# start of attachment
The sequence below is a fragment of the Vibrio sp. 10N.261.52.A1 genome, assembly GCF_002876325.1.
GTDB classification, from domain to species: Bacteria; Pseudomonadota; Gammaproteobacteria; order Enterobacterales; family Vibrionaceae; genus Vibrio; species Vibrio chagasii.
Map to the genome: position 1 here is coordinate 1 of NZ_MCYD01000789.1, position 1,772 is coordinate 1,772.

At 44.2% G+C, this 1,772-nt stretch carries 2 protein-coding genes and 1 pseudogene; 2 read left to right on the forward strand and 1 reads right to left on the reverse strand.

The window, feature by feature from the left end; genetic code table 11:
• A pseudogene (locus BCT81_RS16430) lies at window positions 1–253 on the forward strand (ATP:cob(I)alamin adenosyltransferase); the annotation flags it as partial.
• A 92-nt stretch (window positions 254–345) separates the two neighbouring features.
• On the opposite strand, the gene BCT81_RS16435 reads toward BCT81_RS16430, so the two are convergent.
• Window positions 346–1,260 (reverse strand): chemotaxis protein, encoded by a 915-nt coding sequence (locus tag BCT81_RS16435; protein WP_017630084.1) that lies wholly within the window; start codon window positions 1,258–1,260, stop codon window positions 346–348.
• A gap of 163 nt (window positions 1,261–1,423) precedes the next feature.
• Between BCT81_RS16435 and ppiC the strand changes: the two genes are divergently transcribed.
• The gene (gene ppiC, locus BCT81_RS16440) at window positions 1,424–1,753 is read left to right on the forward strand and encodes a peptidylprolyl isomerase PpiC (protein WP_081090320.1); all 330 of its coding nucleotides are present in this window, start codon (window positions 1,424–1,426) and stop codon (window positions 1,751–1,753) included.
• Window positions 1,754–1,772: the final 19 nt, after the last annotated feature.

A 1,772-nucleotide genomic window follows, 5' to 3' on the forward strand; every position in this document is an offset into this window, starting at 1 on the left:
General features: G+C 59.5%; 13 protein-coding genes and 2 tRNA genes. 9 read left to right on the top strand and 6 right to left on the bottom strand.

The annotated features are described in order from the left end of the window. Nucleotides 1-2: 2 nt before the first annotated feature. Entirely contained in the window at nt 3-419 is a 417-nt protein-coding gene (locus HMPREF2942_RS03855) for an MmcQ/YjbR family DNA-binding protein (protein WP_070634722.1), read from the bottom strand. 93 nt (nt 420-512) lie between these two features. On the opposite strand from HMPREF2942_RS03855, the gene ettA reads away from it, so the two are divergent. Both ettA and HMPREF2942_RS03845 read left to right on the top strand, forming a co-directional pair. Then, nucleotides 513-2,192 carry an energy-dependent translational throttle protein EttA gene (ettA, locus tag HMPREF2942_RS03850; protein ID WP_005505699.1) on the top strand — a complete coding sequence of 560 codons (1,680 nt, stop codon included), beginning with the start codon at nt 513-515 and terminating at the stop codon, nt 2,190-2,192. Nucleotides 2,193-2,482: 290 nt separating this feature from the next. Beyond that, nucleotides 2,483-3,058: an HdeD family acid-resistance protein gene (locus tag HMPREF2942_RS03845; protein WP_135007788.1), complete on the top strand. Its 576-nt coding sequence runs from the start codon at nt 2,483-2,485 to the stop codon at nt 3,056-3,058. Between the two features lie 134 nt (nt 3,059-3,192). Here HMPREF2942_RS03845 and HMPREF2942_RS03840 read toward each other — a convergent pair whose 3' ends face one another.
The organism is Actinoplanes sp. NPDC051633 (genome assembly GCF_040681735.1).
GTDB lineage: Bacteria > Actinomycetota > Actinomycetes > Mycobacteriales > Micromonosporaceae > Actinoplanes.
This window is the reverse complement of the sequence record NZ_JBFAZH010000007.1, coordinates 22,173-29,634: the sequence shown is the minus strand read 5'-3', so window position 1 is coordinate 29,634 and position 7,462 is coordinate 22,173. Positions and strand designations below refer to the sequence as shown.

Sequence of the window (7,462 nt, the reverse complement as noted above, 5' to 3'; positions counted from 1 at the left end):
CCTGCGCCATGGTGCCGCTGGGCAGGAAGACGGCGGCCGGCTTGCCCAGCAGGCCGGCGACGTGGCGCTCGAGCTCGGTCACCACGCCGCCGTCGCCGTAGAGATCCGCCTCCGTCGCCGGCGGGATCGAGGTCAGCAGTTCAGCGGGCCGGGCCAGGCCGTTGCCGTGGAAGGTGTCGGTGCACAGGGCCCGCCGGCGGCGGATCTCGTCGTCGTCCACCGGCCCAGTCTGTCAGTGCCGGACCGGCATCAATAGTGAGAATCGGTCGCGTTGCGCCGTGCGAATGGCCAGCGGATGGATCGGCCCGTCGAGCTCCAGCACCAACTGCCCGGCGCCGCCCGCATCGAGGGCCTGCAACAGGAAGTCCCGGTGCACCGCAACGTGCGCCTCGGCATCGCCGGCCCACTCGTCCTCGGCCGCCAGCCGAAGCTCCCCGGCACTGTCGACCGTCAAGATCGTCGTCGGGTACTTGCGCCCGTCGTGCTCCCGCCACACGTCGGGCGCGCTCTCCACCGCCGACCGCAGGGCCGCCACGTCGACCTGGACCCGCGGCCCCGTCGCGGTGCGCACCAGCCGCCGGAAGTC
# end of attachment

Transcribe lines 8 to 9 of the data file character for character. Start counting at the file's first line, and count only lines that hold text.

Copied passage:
• On the opposite strand, the gene BCT81_RS16435 reads toward BCT81_RS16430, so the two are convergent.
• Window positions 346–1,260 (reverse strand): chemotaxis protein, encoded by a 915-nt coding sequence (locus tag BCT81_RS16435; protein WP_017630084.1) that lies wholly within the window; start codon window positions 1,258–1,260, stop codon window positions 346–348.